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Unread 10-11-2017, 09:09 AM   #2
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Default Re: where do you draw the line between sensory issues & Aspergers?

Hi. It seems to me that your daughter presents with a lot of symptoms of Aspergers (or autism now that they have removed Aspergers from the diagnosis list). Can you send a request to your school to test her for autism? I believe they should do it for free. This way she can get accommodations in school.

Here are things you mentioned that are related to autism:
-not relating to same age peers
-sensory issues (like clothing, food, noises)
-needs sameness and routine

Does she lack verbal or non-verbal social cues like being a literal thinker (not getting jokes or metaphors), having no or lack of body language, lack of eye contact, says "weird" things that don't make sense? How are her relationships in terms of friends? Does she speak in normal back-and-forth conversations? I see a lot of the repetitive behaviour things, but not much mention of the social aspect of autism, other than lack of relating to same aged peers.

I can't diagnose your daughter or anything, and since you said you can't afford testing, I would ask your school. Some accommodations if she qualifies she could get:
-ear phones to block out noises
-schedule changes notified in advance if possible
-social stories
-services like occupational therapy for the sensory aspect

I would strongly recommend you go this route to help your daughter succeed. Hope this helps.
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Unread 10-11-2017, 02:11 PM   #3
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Default Re: where do you draw the line between sensory issues & Aspergers?

Thanks so much. Yes, she is a very literal thinker. I often have to explain idioms to her, and she doesn't use them often in her speech. But, being so smart, once I've explained it, she usually remembers. She also has a tendency to put herself and her interests at the forefront - wants us talking her her stuff all the time, most especially random facts she gleans off the internet about My Little Ponies, all the generations of them, fake ponies poses that were most popular, I never knew there was even so much to know about My Little Ponies. She has the one friend she made, but this year, they have a different recess and she tells me she hates recess and just sits on the bench most days. (The friend is did make besides being a people person is also extremely empathic and good at reading all kinds of cues people make.) Sometimes, her conversations will be normal back and forth, but often, if I am asking her a question, I have to repeat myself many times. Then, she will snap at me that she heard me the first time (though she never answered or gave any sign of it) though usually these may be questions she doesn't like such as "Have you cleaned your room?", "How long have you been on your iPad?", etc.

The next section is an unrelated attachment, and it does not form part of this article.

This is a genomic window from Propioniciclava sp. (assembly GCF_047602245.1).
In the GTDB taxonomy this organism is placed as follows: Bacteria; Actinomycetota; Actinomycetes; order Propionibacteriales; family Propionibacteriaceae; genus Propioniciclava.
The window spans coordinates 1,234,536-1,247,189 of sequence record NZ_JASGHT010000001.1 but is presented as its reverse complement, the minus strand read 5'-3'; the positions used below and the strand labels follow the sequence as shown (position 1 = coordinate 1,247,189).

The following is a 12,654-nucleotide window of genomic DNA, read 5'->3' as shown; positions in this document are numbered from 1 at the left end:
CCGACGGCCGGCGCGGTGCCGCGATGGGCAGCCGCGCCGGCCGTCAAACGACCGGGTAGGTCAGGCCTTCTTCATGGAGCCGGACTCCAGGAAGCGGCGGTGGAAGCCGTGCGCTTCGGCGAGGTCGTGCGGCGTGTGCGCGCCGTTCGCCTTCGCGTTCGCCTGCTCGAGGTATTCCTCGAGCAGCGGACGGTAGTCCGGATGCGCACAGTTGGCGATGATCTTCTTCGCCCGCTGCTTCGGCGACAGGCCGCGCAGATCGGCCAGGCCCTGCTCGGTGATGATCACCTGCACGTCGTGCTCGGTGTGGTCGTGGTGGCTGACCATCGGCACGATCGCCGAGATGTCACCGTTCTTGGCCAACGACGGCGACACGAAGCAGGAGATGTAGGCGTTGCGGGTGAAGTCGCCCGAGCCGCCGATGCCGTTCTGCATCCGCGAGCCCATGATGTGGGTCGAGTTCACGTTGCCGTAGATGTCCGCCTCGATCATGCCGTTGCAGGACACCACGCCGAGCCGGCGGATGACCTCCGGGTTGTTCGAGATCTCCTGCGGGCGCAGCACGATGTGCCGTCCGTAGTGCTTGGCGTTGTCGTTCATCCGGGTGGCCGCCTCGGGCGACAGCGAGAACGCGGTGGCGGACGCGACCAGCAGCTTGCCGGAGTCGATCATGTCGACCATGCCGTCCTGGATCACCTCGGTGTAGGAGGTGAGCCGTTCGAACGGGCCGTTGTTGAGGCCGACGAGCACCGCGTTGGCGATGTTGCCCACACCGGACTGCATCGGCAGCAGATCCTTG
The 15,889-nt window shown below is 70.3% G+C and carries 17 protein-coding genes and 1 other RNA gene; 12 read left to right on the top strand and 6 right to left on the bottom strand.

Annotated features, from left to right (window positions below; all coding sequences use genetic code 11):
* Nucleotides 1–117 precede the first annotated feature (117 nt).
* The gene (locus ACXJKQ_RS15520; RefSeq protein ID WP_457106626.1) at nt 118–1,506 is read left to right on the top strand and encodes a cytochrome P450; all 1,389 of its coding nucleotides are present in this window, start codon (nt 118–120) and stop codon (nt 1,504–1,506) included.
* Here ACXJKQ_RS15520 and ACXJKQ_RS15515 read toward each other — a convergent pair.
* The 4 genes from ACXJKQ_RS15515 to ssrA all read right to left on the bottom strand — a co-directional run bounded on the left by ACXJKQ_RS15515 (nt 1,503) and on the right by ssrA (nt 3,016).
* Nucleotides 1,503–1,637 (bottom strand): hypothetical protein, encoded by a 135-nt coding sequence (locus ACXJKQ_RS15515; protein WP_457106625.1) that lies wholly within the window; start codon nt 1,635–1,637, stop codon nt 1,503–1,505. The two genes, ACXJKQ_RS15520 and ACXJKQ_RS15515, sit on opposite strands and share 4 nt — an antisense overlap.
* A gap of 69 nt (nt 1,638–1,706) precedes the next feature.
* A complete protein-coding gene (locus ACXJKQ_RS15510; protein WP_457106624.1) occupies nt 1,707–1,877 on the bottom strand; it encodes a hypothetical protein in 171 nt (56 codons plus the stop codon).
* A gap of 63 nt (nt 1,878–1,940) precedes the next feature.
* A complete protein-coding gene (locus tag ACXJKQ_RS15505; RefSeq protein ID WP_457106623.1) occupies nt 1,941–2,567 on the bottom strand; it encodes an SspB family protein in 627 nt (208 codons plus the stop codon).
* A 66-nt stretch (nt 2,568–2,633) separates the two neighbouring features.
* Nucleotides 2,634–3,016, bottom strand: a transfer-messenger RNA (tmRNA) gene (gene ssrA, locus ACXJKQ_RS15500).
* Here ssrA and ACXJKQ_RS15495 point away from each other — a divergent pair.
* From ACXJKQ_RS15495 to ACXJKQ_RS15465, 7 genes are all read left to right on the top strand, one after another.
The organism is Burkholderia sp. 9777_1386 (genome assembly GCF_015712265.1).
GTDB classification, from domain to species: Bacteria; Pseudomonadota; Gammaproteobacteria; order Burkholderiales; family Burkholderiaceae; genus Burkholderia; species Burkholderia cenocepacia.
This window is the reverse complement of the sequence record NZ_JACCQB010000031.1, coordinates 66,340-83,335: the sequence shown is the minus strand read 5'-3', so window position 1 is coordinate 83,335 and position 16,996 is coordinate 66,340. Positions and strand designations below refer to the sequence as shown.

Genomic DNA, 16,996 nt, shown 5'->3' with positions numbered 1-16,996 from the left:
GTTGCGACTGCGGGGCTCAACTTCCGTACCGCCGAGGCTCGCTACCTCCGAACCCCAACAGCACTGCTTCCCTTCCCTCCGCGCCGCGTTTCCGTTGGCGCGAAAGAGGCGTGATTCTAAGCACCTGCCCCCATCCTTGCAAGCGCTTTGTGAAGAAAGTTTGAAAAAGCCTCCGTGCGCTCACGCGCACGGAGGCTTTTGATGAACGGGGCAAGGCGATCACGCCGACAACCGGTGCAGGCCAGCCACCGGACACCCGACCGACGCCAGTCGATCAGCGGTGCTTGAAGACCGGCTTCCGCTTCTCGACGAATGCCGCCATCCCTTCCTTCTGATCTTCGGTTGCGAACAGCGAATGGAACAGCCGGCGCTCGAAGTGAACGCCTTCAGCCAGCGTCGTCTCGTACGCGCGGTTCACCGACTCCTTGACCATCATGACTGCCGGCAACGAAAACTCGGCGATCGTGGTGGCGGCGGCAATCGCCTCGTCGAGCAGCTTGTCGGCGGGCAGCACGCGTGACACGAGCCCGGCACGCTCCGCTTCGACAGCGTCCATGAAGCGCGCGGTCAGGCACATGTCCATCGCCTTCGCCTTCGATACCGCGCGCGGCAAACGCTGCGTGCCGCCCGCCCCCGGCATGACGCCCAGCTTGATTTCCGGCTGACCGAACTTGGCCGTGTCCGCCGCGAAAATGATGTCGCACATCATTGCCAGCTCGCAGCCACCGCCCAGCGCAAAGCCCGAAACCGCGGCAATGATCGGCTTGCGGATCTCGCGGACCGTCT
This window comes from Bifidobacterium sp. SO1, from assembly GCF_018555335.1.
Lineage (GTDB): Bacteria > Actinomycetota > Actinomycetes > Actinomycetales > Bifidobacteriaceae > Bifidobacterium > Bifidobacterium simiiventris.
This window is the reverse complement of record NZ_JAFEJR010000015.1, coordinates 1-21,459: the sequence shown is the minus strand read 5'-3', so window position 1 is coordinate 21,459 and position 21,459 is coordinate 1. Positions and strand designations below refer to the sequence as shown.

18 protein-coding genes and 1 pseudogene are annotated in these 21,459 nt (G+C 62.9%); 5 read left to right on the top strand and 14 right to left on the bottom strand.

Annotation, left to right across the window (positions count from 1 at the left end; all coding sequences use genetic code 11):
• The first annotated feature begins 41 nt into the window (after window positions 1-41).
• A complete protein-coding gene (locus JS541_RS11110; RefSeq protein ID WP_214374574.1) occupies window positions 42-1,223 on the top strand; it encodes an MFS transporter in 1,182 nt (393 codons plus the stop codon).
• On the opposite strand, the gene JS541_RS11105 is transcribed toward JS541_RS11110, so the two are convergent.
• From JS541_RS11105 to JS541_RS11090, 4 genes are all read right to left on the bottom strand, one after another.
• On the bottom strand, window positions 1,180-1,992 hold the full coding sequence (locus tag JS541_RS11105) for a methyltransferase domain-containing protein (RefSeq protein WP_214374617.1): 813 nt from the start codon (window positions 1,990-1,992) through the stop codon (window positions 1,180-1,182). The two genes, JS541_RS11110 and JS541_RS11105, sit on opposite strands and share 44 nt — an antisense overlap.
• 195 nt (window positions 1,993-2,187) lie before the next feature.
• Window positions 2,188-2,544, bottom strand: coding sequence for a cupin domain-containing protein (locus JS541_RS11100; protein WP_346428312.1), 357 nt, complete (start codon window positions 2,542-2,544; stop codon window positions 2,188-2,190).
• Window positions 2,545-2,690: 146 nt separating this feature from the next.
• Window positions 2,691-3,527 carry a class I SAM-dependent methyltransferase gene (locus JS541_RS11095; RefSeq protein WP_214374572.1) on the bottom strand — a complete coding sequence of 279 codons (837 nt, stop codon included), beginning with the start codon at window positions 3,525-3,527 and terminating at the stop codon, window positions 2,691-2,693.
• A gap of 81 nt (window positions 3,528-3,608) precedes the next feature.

One time the school did give her earphones for something now that you mention it. I think it was for lunchtime at kindergarten because she was not eating her lunch becausae of the noise and all that was going on around her. Kindergarten was really bad for her; one or other of her teachers was calling me daily. I had forgotten about the earphones, but she was really upset when I picked her up last Friday. The PTO was doing a fundraiser and they had some guy come up and get the kids all riled up about the fundraiser in the cafeteria, and she said the noise made her feel sick.

It is tough also to know what aspects of her behavior come from being an only child as well. And like I said, I am 99% sure my father has Asperger's. He just can't get on socially at all and just talks at people, not to them. I have zero relationship with my dad because of this. I don't dislike him, but my feelings towards him are complicated as he seemed to feel my love of reading fiction was a bad thing in school and that I should love to study electronics, mechanics, manuals, calculus, and physics. Now that I am a parent, I realize any parent would be proud and happy to have a child who loves to read, whether it's fiction or nonfiction. (And I wasn't bad at other subjects either - I graduated 1st in my class - I just loved English the most.) I definitely don't call him just to chat the way I do with my mom.

My husband is very resistant to getting her diagnosed and "labeled", but I think she would benefit, especially if the school had to offer the services. People don't just grow out of this right? Finances are tight since I don't work. My husband was not happy that I contacted the school counselor to arrange some therapy for my daughter so that she does not meltdown and scream at me from anywhere from 15 minutes to over an hour if things go wrong in her school day. I talk a little about her to my psychiatrist (I have bipolar), and she said it's likely all the constant stimuli at school make things worse for her with the obvious sensory issues. I wish I could bring her into to my psychiatrist for a proper diagnosis (she has a specialty in working with children), but I know my husband just wouldn't want to hear of it.
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Unread 10-12-2017, 02:11 PM   #4